can dogs eat ribs

Can Dogs Eat Prime Rib Bones

Back in the days, whenever we watch those cartoon shows, inevitably, you will notice that the shows will always have a scene whereby a bone is being given to the dog just to pacify it. In some sense, this mass propaganda of behavioral traits of the dog is completely misguided. What I am trying to say, is that not all dogs love bones, and not all bones are suitable for dogs. A reader has sent me an email, asking me can dogs eat prime rib bones. My initial thought was, why should I give such a good cut to my dogs? Prime ribs are indeed expensive, and even I seldom get to consume them. But since a reader asked me this question, then it certainly does warrant further investigation. Hence, this article’s sole purpose is to check on that, as well as identifying which bones are suitable for dogs.

Can Dogs Eat Prime Rib Bones?

can dogs eat ribsPrime rib is considered one of the best cuts that you can ever get. It is also pretty expensive, and hence not many owners would consider this as a budget or a regular treat that they can give to dogs. A prime rib should be cut between the 6th to 12th ribs of the cow. It is often very flavorful after you cook the prime ribs on the bone.

Having said that, is it considered alright for dogs to eat prime rib bones? Essentially, yes, they can consume the prime rib bones. Rib bones are usually softer, and hence it is easier for dogs to chew. Rib bones also have a lower risk of splintering. Having said that, do note that you should never ever feed dogs with cooked bones of any type. Cooked bones run the risks of splintering, and it will cause massive damage to your dog should the bone splinter and puncture your dog’s organs.

Do note that should you decide to let your dog consume the prime rib bones, ensure that it is completely stripped off of its fats and meat. Also, the bone should never be cooked too, as it will retain its original structure, which is soft enough for dogs to chew on without harming themselves.

Types of Bones

There are essentially two types of bones out there that is readily bought from the butcher. They are classified according to its purpose as well as its content.

The first type of bone is called the recreational bones. These bones are meant for keeping your dog’s teeth clean and healthy as well as providing the mental stimulation that they might be lacking on. These type of bones usually do not have a high nutritional value. What they offer is the cartilage and soft tissue, which helps to clean the dog’s teeth when they chew on the soft bone.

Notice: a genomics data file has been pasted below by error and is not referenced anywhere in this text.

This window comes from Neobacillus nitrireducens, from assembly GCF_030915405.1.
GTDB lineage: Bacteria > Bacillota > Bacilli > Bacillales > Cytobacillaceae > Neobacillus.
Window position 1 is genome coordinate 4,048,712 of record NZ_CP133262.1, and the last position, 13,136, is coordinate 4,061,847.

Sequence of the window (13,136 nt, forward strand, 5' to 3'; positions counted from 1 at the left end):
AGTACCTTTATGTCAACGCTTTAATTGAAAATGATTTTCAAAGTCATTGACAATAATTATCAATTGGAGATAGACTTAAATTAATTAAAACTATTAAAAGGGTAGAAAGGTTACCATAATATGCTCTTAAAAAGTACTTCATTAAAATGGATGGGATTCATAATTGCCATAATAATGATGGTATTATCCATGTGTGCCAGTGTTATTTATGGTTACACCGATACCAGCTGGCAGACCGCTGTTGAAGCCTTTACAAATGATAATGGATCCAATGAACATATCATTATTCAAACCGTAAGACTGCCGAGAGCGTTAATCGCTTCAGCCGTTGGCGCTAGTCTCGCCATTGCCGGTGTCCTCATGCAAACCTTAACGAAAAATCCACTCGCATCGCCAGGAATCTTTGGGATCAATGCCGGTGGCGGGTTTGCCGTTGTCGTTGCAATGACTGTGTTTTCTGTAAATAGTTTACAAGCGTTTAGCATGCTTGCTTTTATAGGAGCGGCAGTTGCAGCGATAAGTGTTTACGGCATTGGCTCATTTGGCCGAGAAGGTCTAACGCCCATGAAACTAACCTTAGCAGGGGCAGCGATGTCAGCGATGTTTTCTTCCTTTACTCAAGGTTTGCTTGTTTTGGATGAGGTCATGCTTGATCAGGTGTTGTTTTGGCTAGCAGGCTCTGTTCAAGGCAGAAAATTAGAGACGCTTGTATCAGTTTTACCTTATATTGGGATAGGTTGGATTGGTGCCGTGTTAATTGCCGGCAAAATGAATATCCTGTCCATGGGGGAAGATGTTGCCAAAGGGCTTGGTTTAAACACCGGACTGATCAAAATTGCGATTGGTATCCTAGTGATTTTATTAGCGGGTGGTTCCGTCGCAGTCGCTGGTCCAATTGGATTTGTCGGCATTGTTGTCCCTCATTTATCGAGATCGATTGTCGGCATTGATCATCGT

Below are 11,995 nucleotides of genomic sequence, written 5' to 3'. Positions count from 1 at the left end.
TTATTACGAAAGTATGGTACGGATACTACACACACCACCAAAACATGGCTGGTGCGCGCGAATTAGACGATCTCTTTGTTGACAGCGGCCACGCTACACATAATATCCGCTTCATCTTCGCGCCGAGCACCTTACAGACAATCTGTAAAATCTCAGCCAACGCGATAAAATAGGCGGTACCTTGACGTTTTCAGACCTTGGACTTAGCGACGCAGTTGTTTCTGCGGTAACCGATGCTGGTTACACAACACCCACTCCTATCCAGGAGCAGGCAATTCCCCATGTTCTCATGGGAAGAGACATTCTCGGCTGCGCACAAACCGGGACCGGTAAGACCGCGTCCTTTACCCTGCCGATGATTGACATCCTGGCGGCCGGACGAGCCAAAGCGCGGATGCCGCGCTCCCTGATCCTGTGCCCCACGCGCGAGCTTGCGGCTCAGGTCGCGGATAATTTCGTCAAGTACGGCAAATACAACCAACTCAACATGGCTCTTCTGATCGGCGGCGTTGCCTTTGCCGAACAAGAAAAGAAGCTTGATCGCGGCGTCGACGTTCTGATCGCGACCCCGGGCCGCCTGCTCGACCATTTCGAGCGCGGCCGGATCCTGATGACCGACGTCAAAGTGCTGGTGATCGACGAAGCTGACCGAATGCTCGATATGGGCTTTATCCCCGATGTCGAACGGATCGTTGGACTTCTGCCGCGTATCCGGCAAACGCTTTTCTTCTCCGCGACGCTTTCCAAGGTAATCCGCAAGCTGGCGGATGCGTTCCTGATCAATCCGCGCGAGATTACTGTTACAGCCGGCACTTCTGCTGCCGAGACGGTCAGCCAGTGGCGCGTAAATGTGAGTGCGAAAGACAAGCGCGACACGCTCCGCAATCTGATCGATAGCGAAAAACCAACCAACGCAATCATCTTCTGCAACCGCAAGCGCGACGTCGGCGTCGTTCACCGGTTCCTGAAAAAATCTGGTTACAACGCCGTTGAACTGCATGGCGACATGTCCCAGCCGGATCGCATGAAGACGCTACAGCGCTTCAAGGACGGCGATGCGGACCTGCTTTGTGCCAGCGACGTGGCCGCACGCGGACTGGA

The other type of bone is the edible bone. They are completely hollow and are very soft. The edible bone’s sole purpose is to provide a source of nutrition to the dog, as compared to the recreational bones. The edible bone is usually a good source of calcium and other minerals that might be lacking in the dog’s diet.

As part of our recommendation, we suggest you provide to your dog a combination of both types of uncooked raw bones as they each have their own specific purpose. Just remember never offer cooked bones to your dogs at all.

Why You Should Not Feed Your Dog With Cooked Bones

We kept emphasizing that you should not feed your dog with cooked bones. Is there any specific reason why? Indeed! There are many reasons why you should never, ever feed your dog with cooked bones. Here is the main reason why!

Cooked Bones Will Splinter

This is a known fact. When the bone is being cooked, it will transform from a soft bone to a hard and brittle bone. When your dog chews on the latter, the bone will crumble into pieces, and hence running a risk of penetrating through your dog’s internal organs. The bone will eventually penetrate your dog’s abdomen, it will poke through your dog’s stomach. This is not a good event, as it will cause Peritonitis. Peritonitis is a bacterial infection that can kill your dog if it is not treated immediately.

The fragmented bones might run this risk of being dislodged into the dog’s throat or esophagus. This can lead to your dog’s death too as it might potentially restrict your dog’s breathing capabilities.

The bone might also be stuck inside the dog’s stomach or intestines.When this happens, the bone fragment might be too large to move around in the dog’s stomach or intestines, which causes blockage in the dog itself. This requires the vet to perform a quick procedure to extract the piece that is stuck in the dog’s system. Similarly, if the fragment is sharp and has penetrated into the dog’s internal system, it will lead to infection and as well as death.

Assuming that the bone fragment is able to pass through the digestive system of the dog, the dog will eventually try to excrete the bone fragment out, together with its regular body waste. However, in the event that the cooked prime rib is unbroken down, the sharp ends might rupture the rectum. This is not a good sight, as it will cause severe bleeding. If this ever happens, an emergency trip to the vet is a total necessity. Do not try to extract the bones yourself, as you might cause further damage to the dog’s internal organs.

Conclusion

I admit we digressed a little, but we felt the need to explain the dangers of providing a cooked bone to your dog. If needed, you should always feed uncooked bones to your dog as it will provide them with benefits rather than the dangers that are often associated with cooked bones. In addition, prime ribs is considered a good cut. You should always be mindful only to feed the dog with uncooked bones.

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